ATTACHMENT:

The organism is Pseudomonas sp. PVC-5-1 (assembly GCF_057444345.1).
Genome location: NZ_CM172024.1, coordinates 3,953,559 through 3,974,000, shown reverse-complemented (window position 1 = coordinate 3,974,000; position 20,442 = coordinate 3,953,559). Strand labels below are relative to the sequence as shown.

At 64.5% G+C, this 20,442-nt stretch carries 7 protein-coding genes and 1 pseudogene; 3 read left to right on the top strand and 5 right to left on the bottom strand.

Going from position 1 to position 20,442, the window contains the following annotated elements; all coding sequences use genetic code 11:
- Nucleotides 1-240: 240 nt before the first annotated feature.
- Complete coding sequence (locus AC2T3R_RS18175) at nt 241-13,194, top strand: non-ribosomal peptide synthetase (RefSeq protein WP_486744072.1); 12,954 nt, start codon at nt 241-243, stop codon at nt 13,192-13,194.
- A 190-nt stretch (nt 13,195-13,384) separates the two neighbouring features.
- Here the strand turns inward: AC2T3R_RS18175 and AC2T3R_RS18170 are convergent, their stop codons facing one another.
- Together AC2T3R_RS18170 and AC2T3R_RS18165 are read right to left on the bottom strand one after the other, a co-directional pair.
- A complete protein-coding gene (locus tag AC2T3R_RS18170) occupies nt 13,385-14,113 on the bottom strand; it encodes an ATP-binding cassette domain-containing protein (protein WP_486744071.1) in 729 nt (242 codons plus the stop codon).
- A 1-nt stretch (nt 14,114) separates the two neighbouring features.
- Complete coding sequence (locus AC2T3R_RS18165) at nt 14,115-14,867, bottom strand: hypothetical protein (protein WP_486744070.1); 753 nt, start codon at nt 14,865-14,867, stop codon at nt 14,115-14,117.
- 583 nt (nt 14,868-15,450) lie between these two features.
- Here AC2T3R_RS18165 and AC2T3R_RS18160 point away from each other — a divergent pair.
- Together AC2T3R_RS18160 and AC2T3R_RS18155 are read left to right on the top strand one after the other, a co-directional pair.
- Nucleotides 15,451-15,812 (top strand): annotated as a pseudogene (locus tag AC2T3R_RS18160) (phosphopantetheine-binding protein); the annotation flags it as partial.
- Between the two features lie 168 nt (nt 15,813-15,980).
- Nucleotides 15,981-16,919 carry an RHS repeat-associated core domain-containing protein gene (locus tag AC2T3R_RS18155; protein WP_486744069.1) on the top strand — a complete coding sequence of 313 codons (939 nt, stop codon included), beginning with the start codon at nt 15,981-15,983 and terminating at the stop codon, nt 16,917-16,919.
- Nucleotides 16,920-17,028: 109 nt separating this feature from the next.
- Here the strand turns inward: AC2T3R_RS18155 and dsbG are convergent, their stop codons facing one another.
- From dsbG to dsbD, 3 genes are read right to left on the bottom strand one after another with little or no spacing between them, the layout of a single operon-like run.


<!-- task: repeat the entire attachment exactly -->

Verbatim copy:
The organism is Pseudomonas sp. PVC-5-1 (assembly GCF_057444345.1).
Genome location: NZ_CM172024.1, coordinates 3,953,559 through 3,974,000, shown reverse-complemented (window position 1 = coordinate 3,974,000; position 20,442 = coordinate 3,953,559). Strand labels below are relative to the sequence as shown.

At 64.5% G+C, this 20,442-nt stretch carries 7 protein-coding genes and 1 pseudogene; 3 read left to right on the top strand and 5 right to left on the bottom strand.

Going from position 1 to position 20,442, the window contains the following annotated elements; all coding sequences use genetic code 11:
- Nucleotides 1-240: 240 nt before the first annotated feature.
- Complete coding sequence (locus AC2T3R_RS18175) at nt 241-13,194, top strand: non-ribosomal peptide synthetase (RefSeq protein WP_486744072.1); 12,954 nt, start codon at nt 241-243, stop codon at nt 13,192-13,194.
- A 190-nt stretch (nt 13,195-13,384) separates the two neighbouring features.
- Here the strand turns inward: AC2T3R_RS18175 and AC2T3R_RS18170 are convergent, their stop codons facing one another.
- Together AC2T3R_RS18170 and AC2T3R_RS18165 are read right to left on the bottom strand one after the other, a co-directional pair.
- A complete protein-coding gene (locus tag AC2T3R_RS18170) occupies nt 13,385-14,113 on the bottom strand; it encodes an ATP-binding cassette domain-containing protein (protein WP_486744071.1) in 729 nt (242 codons plus the stop codon).
- A 1-nt stretch (nt 14,114) separates the two neighbouring features.
- Complete coding sequence (locus AC2T3R_RS18165) at nt 14,115-14,867, bottom strand: hypothetical protein (protein WP_486744070.1); 753 nt, start codon at nt 14,865-14,867, stop codon at nt 14,115-14,117.
- 583 nt (nt 14,868-15,450) lie between these two features.
- Here AC2T3R_RS18165 and AC2T3R_RS18160 point away from each other — a divergent pair.
- Together AC2T3R_RS18160 and AC2T3R_RS18155 are read left to right on the top strand one after the other, a co-directional pair.
- Nucleotides 15,451-15,812 (top strand): annotated as a pseudogene (locus tag AC2T3R_RS18160) (phosphopantetheine-binding protein); the annotation flags it as partial.
- Between the two features lie 168 nt (nt 15,813-15,980).
- Nucleotides 15,981-16,919 carry an RHS repeat-associated core domain-containing protein gene (locus tag AC2T3R_RS18155; protein WP_486744069.1) on the top strand — a complete coding sequence of 313 codons (939 nt, stop codon included), beginning with the start codon at nt 15,981-15,983 and terminating at the stop codon, nt 16,917-16,919.
- Nucleotides 16,920-17,028: 109 nt separating this feature from the next.
- Here the strand turns inward: AC2T3R_RS18155 and dsbG are convergent, their stop codons facing one another.
- From dsbG to dsbD, 3 genes are read right to left on the bottom strand one after another with little or no spacing between them, the layout of a single operon-like run.